Monday, November 10, 2008

Reflections on Chen Zhen & Zhu Xian's Interview...

I had to read this interview about four times before I could begin to make any sense of it. This wasn’t like most interviews about straightforward things, this was a deep conversation between “two” persons that allowed me to see the intricate inner thinkings of this artist. The first thing I want to discuss is his notion of “short circuit.” He describes this phenomenon as the peak of his creative process…the “most stimulating moment.” This reminds me of the “light bulb” effect that occurs when one is brainstorming. The moment the brilliant idea hits is very much like the spark of electricity in a short circuit. The burst of emotion is the culmination of what Chen Zhen calls the “conception of the work” and the “triggering of the thinking process,” is what happens when all things start to connect. He says that in order to do so, it is necessary to break away from the norm. When you do things repetitively, there is no place for a creative outlet. I remember at work, I would do the same monotonous tasks daily, and with that, there was no place for me to think outside the box. Only when you try something new, do something different, stray from the norm, is when innovative things can be produced.

The second idea that Chen Zhen brought up is this notion of the creation of a second tradition, especially for Asia. This new “state of consciousness,” he states, is developed by overlapping foreign influences with Asia’s traditional culture. To a business major like myself, it seems as if this artists view on modernization is very much in line with any business man’s perspective. First there must be modernization along with growth in economics, intertwined with help from outsiders; there is no and should not be any “anti-West” and “anti-tradition” divide. Asia’s rich past and foreigner influence should culminate into a short circuit result of a new tradition. This new wave of culture for Asia shows that she is moving on from her oriental past to a new modern era. Asia is developing and perhaps going through a “transpexperience” of her own. Though not physically expanding, Asia is gaining economic power in the span of the entire world.

Lastly, I wanted to discuss his idea of moving on, his “transexperiences.” The artist moved to France to experience new cultures, to become a well-rounded individual and to continuously learn throughout his life (even Spanish at his age!). He understood that breaking free from things that used to hold you back is the only way you can understand yourself; the only way you can really “zou,”—truly live. Despite the apparent physical travelling, he does “soul travelling,” where his development as a person throughout his life takes place. I can relate to this transexperience from my moving to Shanghai. I left NYC, my hometown for the past 20 years of my life to halfway across the world for 4 months. I grew up in New York, attending both high school and college in the city. That’s when I knew it was time for a change—I was not about to spend 8 years of my life strolling the streets of Downtown NYC. So I made this leap across the ocean and vast miles of land to try to make it on my own as a person. I have to admit, before coming to Shanghai I relied on my parents a lot; I am an only child so of course they spoiled/babied me rotten. Now almost three months into this program, I have done my own laundry and cooked my own dinner. While they may seem like small feats, they add up to myself being able to grow and mature as an adult. I know that I am fully capable of things that I never had the desire to do before, simply because it was not asked of me. I just came back from a week long vacation in Malaysia, doing things on my own, no tour guides, no adults. That’s something that I will remember for the rest of my life; it was a life changing experience. This whole study abroad experience has been one big “running away” from home-esque journey for me, both physically and emotionally. I left my native place and went from one place to another in my life. The different friendships I gained and my expanding network of peers, something that Chen Zhen finds most important with transexperience, is a concept that I have developed here in Shanghai. It is these relationships that allow me to grow into the person I am right now—one who is definitely different from the person who stepped off the airplane in Pudong International airport a couple months earlier. These relationships are what moves the world, according to Chen Zhen, and he manifests their importance in many of his works, like the Round Table for the UN building.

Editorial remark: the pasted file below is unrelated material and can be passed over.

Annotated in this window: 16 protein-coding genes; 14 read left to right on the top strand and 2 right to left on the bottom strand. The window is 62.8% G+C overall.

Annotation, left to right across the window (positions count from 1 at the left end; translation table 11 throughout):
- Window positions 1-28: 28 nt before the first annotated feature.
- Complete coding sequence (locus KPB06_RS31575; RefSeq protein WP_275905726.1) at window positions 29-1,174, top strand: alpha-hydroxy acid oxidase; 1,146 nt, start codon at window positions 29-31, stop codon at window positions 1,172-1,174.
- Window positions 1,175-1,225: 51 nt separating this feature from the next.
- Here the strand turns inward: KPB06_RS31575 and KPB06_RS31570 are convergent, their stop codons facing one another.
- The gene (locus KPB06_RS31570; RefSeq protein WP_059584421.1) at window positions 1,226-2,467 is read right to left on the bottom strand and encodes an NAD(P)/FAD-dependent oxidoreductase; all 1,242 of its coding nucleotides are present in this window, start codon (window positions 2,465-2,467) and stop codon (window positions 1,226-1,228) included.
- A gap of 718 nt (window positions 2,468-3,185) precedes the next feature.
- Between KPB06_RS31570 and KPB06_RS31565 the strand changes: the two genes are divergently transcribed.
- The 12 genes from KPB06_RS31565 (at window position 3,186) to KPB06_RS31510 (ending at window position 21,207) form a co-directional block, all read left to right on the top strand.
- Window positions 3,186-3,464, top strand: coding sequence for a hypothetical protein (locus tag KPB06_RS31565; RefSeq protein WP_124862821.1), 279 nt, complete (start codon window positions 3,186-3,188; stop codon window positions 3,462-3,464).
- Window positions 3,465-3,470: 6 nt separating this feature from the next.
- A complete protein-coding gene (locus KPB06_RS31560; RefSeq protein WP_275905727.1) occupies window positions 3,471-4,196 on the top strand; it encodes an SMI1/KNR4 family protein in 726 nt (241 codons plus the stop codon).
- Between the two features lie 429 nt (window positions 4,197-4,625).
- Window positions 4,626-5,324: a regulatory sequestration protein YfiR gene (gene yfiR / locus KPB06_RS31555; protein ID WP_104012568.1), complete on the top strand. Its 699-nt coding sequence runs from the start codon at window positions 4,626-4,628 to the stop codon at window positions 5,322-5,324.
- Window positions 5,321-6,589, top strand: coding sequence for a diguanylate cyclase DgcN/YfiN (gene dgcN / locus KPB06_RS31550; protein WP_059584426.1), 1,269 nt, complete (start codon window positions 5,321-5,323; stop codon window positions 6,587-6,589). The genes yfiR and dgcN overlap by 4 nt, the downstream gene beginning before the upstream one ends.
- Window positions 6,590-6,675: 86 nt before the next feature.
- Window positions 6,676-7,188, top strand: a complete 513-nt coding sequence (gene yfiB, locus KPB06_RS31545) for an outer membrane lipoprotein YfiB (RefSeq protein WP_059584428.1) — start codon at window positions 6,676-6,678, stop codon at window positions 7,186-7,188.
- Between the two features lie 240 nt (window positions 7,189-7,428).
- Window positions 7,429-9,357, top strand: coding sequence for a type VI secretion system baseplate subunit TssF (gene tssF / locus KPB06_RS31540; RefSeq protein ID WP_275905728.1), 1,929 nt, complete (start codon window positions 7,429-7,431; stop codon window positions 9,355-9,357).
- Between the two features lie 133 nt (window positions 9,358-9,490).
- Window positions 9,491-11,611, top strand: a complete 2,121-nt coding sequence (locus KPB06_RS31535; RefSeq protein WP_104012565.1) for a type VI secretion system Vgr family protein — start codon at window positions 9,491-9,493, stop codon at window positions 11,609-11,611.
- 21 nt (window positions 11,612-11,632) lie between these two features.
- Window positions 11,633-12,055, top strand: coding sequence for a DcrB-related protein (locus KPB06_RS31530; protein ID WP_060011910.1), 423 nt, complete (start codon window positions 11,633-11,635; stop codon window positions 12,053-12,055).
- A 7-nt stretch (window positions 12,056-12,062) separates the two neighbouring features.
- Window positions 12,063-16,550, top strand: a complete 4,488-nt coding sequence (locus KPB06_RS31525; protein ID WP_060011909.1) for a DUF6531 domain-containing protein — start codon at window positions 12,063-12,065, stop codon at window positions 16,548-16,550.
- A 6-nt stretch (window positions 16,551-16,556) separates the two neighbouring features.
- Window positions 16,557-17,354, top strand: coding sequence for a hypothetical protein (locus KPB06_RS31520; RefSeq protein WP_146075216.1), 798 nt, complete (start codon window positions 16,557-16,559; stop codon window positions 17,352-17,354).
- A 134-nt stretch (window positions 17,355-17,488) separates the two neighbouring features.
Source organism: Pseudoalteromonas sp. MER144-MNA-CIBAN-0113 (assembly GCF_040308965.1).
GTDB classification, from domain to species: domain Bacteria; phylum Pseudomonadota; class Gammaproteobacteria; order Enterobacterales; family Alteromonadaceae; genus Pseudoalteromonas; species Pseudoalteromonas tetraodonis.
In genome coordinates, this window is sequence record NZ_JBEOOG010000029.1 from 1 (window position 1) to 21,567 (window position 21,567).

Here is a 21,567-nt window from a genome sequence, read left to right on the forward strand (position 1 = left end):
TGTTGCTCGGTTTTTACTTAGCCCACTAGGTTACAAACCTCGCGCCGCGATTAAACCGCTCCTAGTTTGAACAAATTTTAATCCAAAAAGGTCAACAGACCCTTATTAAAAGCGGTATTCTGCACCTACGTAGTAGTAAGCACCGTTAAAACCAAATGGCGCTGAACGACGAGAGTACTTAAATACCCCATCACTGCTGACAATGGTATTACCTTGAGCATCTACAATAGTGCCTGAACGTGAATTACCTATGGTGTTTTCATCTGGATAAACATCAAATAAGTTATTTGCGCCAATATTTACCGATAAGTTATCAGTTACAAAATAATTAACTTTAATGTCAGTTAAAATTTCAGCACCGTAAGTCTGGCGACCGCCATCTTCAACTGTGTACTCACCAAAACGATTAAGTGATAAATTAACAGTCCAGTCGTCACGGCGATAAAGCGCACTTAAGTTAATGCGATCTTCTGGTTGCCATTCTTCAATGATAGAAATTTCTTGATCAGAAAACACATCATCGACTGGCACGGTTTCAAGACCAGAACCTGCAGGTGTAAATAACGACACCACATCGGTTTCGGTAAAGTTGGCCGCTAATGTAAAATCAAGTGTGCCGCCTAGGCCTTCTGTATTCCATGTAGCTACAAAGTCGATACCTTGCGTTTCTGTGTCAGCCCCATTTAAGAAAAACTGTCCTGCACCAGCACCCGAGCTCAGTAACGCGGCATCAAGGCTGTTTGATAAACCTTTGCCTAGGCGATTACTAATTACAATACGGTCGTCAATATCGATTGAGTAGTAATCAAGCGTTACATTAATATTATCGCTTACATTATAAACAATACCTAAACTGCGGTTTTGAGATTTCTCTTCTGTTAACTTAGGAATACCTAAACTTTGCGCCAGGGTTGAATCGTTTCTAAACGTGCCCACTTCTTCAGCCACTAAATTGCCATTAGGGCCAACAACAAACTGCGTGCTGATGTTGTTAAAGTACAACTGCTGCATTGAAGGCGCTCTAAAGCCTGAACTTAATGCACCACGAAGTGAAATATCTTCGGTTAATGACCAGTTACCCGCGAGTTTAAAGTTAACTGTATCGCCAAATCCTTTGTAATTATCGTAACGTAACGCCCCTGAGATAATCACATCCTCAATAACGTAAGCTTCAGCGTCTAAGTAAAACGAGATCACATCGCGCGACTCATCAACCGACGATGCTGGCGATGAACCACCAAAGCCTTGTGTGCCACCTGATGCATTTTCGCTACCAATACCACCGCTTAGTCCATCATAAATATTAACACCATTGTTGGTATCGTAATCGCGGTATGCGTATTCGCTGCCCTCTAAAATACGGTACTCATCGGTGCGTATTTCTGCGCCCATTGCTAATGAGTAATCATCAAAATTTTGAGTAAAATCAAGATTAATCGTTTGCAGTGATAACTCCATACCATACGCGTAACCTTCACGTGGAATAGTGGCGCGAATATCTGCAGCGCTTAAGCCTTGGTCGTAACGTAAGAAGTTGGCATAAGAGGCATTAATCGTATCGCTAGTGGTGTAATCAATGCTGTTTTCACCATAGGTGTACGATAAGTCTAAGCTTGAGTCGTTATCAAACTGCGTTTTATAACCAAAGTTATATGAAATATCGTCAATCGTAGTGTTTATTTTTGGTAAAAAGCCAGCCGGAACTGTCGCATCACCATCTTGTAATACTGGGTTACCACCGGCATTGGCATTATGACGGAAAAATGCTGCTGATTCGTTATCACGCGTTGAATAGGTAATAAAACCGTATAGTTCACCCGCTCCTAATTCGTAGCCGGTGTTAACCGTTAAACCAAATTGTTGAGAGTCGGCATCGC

By the time I finished re-reading this essay, I saw a lot of applications for his thoughts to my own life. It really amplifies his statement that “art is relevant to everything, especially to people and their lives.”

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